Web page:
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Courter v. City of Portland

Court of Appeals of Oregon

June 7, 2017

Richard W. COURTER and Gayanne Courter, husband and wife, Plaintiffs-Appellants,
v.
CITY OF PORTLAND, a political subdivision of the State of Oregon, Defendant-Respondent.

          Argued and Submitted October 13, 2015

         Multnomah County Circuit Court 130507693.

          Richard Maizels, Judge pro tempore.

          Kristian Roggendorf argued the cause for appellants. With him on the briefs was Roggendorf Law LLC.

          Terence L. Thatcher, Deputy City Attorney, argued the cause and fled the brief for respondent.

          Before Sercombe, Presiding Judge, and Hadlock, Chief Judge, and Tookey, Judge. [*]

         [286 Or.App. 40] Case Summary:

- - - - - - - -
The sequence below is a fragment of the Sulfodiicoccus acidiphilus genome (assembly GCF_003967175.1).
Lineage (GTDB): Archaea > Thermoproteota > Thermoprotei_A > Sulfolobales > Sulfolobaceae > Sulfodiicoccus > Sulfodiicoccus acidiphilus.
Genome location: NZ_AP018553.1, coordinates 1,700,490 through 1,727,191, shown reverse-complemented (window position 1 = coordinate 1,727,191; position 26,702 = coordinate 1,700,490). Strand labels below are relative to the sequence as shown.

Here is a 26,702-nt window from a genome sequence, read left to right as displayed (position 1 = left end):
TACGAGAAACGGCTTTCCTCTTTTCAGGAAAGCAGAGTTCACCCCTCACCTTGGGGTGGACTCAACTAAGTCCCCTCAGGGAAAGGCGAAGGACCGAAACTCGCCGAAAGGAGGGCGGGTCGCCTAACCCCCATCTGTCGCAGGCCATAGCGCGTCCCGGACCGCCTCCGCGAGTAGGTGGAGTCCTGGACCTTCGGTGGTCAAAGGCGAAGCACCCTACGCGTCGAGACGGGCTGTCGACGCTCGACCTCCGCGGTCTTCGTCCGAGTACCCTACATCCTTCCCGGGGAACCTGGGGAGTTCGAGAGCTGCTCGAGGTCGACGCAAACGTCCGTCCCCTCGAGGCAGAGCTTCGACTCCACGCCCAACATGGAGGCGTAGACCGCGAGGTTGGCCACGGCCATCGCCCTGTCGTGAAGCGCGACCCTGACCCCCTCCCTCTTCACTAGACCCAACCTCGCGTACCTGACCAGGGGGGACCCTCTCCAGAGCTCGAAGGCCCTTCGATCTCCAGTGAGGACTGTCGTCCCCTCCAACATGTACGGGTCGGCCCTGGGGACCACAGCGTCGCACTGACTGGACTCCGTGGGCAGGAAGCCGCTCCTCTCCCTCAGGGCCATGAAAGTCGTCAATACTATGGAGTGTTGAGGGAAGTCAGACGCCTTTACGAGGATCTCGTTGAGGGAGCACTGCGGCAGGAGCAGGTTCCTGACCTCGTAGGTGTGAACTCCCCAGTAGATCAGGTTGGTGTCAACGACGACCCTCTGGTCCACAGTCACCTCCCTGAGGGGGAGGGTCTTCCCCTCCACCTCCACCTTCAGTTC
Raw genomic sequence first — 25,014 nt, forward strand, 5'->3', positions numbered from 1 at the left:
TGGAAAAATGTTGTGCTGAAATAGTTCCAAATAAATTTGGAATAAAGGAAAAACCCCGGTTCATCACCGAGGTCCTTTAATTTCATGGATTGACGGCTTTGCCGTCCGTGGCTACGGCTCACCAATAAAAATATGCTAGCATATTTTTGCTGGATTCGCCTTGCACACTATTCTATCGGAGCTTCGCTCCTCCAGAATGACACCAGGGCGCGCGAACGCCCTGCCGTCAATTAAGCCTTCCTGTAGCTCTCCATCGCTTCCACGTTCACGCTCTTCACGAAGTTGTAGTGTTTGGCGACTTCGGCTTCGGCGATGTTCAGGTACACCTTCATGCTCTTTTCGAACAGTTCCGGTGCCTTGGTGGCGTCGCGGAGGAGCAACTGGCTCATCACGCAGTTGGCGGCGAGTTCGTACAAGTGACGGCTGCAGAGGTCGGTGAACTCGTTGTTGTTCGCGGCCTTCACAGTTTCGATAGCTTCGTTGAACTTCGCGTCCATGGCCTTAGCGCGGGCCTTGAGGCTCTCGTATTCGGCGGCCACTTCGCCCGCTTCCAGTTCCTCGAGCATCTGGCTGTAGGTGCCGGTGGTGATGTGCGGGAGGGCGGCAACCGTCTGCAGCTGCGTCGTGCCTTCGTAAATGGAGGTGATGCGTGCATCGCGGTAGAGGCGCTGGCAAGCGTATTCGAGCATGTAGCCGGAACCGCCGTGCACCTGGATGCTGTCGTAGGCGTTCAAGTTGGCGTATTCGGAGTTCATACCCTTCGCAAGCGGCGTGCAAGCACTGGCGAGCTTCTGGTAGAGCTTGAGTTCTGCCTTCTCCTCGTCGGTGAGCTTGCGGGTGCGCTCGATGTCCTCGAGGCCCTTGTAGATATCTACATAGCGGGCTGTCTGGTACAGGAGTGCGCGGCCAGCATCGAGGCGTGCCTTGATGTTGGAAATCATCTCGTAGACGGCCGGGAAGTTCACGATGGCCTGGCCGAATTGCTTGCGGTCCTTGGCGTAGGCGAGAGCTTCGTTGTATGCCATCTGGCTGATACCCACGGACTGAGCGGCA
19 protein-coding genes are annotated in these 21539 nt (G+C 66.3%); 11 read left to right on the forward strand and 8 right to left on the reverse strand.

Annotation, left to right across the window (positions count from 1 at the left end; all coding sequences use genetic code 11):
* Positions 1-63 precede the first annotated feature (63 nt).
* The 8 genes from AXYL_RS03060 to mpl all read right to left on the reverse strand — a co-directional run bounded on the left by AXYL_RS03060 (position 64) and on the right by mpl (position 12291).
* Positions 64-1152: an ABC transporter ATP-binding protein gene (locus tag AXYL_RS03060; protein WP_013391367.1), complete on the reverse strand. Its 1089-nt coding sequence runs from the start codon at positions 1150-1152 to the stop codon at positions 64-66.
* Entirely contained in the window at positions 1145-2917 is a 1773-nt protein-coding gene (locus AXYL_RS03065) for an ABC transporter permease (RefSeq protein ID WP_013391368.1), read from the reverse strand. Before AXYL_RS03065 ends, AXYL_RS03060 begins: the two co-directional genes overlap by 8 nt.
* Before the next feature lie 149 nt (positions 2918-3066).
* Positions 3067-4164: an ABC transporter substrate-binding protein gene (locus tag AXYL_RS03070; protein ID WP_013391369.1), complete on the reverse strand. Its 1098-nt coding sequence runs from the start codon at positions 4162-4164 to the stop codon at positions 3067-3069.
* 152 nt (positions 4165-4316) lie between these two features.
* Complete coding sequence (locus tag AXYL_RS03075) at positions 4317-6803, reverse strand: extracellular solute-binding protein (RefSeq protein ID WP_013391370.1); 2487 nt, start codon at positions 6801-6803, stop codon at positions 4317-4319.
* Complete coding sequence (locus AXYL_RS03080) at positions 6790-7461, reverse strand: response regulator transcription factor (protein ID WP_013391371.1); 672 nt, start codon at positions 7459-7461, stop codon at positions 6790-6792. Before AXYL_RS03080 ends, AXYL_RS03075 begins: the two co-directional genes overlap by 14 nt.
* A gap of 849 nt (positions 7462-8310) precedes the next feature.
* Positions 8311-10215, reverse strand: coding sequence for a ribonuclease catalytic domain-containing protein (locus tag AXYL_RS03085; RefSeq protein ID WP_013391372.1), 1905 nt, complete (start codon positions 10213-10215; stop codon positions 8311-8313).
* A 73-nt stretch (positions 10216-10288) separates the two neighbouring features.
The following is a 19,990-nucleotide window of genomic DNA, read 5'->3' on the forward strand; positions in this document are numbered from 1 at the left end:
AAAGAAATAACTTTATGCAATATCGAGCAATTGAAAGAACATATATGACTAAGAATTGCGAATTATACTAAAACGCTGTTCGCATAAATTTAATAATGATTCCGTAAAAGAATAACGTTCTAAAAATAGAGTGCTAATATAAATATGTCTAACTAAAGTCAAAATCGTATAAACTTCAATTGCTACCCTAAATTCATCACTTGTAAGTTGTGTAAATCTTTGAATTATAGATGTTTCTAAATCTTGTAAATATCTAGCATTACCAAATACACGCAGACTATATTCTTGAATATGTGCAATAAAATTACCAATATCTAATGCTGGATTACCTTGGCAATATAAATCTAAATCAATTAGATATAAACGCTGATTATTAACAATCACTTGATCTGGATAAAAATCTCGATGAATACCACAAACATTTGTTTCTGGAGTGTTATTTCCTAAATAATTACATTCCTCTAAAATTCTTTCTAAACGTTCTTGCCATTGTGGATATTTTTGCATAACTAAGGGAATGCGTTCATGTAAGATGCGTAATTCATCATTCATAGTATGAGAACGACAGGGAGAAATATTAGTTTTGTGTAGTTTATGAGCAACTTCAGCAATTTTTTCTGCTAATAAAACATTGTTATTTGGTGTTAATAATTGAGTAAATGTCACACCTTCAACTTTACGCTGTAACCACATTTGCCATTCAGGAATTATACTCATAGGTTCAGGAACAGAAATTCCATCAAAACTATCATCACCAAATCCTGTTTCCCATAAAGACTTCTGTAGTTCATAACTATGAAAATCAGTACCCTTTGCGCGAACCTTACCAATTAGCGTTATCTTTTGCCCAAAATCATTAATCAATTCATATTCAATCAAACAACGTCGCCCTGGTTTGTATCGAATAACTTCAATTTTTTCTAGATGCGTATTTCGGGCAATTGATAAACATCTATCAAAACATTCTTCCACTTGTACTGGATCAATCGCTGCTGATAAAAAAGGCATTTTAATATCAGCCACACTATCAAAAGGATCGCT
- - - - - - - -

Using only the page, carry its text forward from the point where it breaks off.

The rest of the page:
Plaintiffs appeal a judgment in favor of defendant City of Portland (the city) dismissing plaintiffs' inverse condemnation claim and their request for declaratory relief. In 2003, the city obtained a judgment condemning an easement to bury pipes on plaintiffs' property. According to plaintiffs, the city was required to bury the pipes at a depth of at least 18 feet but later buried them as shallow as four feet. Plaintiffs asserted that the city therefore exceeded the scope of its easement and effected a taking without just compensation and, additionally, requested a declaration that the terms of the judgment required the city to bury the pipes at a depth of at least 18 feet. Plaintiffs also contended that the placement of the pipes increased the cost of future development of their property. The city moved for summary judgment, arguing, inter alia, that plaintiffs' claims were not ripe, because it was uncertain whether plaintiffs could develop their property and any resulting damages were therefore speculative. The city also argued that the court lacked jurisdiction to consider plaintiffs' declaratory judgment action, because a declaratory judgment action may not be used to construe the terms of a prior circuit court judgment. The trial court concluded that plaintiffs' claims were not ripe and granted the city's motion.